FEDERAl, ImpORTER, vol. 46.
for erpploymentof language of an insulting chl1.ractedt confines it.self to postal-cards and letters on the envelope of which this language apIn the act containing the amendment to section 3893, on which this indictment is framed, is a section declaring unmailable" matter upon the envelope or outside cover of which, or any postal-card upon which, are any delineation, epithets, terms, or language of an indecent, lewd, lascivious, obscene, libelous, .scurrilous, defamatory, or threatening character, or calculated, by the terms or manner or style of display, and obviously intended, to reflect injuriously upon the character or conduct of another." The letter of the defendant comes within tbis description, and, as he sealed the letter, he did noi violate the law. The jury will find the defendant not guilty.
BEACH v. UNITED S'fATES.
(Circuit Court, N. D. California. June 9, 1890.)
CRIMINAL LAW-REFUSAL OF WITNESS TO TESTIFy·-MISCONDUCT OF COUNSEL.
Where a witness called by the government refuses to answer certain questions on the ground that the answers may tend to criminate him, it is reversible error for the court to charge the jury that such refusal is a circumstance from Which it might be argued that the object of the witness was to shield the defendant rather than himse'lf, and to allow the district attorney to argue that such refusal was a. circumstance to be considered by the jury In making up their verdict.
On Writ of Error from District Court. S. M. Buck and A. P. Van Duzer, for plaintiff in error. John T. Carey, for the United States. Before FIELD, Justice, and SAWYER, Circuit Judge. FIELD, J ustice. We are clear that the court below erred in allowing the district attorney to argue to the jury that the refusal of Marks to answer certain questions on the ground that his answers might criminate himself, was a circumstance to be considered by them in making up their verdict; that they had a right to consider whether it was not his real object to protect the defendant, and not himself; and that, "if he was thus particular to protect the defendant," it must have been from a knowledge that his answers might criminate, not himself, but the defendant. It was also error in the while stating generally to the jury that the refusal of Marks to answer could not be considered as evidence against the defendant, to accompany the statement with the charge that it was a fact in the case from which the district attorney had a to argue that the refusal was not to save himself, but to save the defendant; that he had a right to argue from the character of the questions put, and the persistent refusals .of the witness to answer any of them. and from the fact that it wall not apparent to anyone how the answers to the ques,tions, or to same of. them, could criminate him, "that his real object was
UNITED STATES V. TRUMBULL.
to protect Mr. Beach, and not himself; and that, when he was so particular to protect Mr. Beach, it must have been from the knowledge that bis answers might criminate him;" that this was a question of inference and argument; and that the inference to be drawn from it, and how important it was in determining the main issue in the case, was for the jury to decide. The refusal of the witness to answer the questions, ifhe thought his answers would criminate himself, was his constitutional right, which the defendant could not control, and no inference should have been permitted to be drawn against the defendant because of the assertion by the witness of this right to protect himself. Marks was called by the government. If he had testified, his testimony might have been in favor of the defendant, though criminating himself. It might have entirely exonerated the defendant. To infer that the very opposite would have been or might have been the effect of his testimony, had it been given, was unwarranted. The intimation even that any such inference wasjustifiable, as plainly is to be drawn from the charge of the court, and its permission to allow the district attorney to argue to that effect to the jury, was calculated to work injustice to the defendant, and to lead the jury to yield to suggestions and suppositions rather than to the actual evidence in the case. It would, indeed, be strange doctrine that anyone could be found guilty, or even that his guilt could be seriously dcbated, because another party, caned as a witness, who had no relations and was not a conspirator with him, or charged in the same indictment, had refused to testify in order to protect himself. There is neither reason nor authority for any such doctrine. For these errors the judgment must be reverbed, and the cause remanded for a new trial.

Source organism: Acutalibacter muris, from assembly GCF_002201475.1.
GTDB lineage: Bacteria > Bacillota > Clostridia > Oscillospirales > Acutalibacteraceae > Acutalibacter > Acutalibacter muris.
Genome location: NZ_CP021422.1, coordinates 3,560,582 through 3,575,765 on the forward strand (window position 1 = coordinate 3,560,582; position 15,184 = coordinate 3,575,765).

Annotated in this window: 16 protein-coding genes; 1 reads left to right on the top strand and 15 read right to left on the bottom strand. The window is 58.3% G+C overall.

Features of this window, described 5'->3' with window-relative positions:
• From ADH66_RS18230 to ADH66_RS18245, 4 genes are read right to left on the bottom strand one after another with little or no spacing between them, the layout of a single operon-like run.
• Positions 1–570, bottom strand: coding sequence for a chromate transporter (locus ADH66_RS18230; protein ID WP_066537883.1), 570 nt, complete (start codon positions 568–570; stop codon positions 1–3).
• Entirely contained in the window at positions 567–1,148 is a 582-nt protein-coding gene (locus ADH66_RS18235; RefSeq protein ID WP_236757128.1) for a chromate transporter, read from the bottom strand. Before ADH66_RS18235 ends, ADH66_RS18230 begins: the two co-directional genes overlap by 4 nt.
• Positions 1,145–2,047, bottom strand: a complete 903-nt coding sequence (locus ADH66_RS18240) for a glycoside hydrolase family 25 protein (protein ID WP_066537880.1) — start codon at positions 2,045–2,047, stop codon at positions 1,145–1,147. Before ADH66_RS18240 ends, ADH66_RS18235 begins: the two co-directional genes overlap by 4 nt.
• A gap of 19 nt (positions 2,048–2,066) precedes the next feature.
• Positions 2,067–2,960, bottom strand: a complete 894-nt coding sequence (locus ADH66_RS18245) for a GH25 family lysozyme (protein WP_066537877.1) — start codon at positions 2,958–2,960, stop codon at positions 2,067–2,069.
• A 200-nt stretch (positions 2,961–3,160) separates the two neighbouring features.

UNI'l'ED STATES V. TRUMBUI,L.
(District Court, D. Washington, N. D. June 15,1891.,;
An indictment under Act Congo May 6, 1882, (22 St. p. 61,) making it unlawful for any person "to aid or abet the landing In the United States from any vessel of any Chinese person not lawfully entitled to enter the United States," must state facts sufficient to show that the Chinese person was one prohibited from landing. and that he was brought on the same vessel from which he landed on a voyage which terminated at the time of the landing. It is demurrable If It merely shows that he was a Chinese laborer, and alleges that he was not laWfully entitled to enter the United States, and that he landed from a certain vessel.
At Law. Defendant was indicted for knowingly aiding and abetting the landin<T in the United States of Chinese persons, not lawfully entitled to ente; the United States. Some of the counts charged that defendant did "knowingly aid and abet the landing in the United States frOID the vessel City of Kingston of a certain Chinese person not lawfully entItled to enter the United States, to-wit, one * * *." Others charged that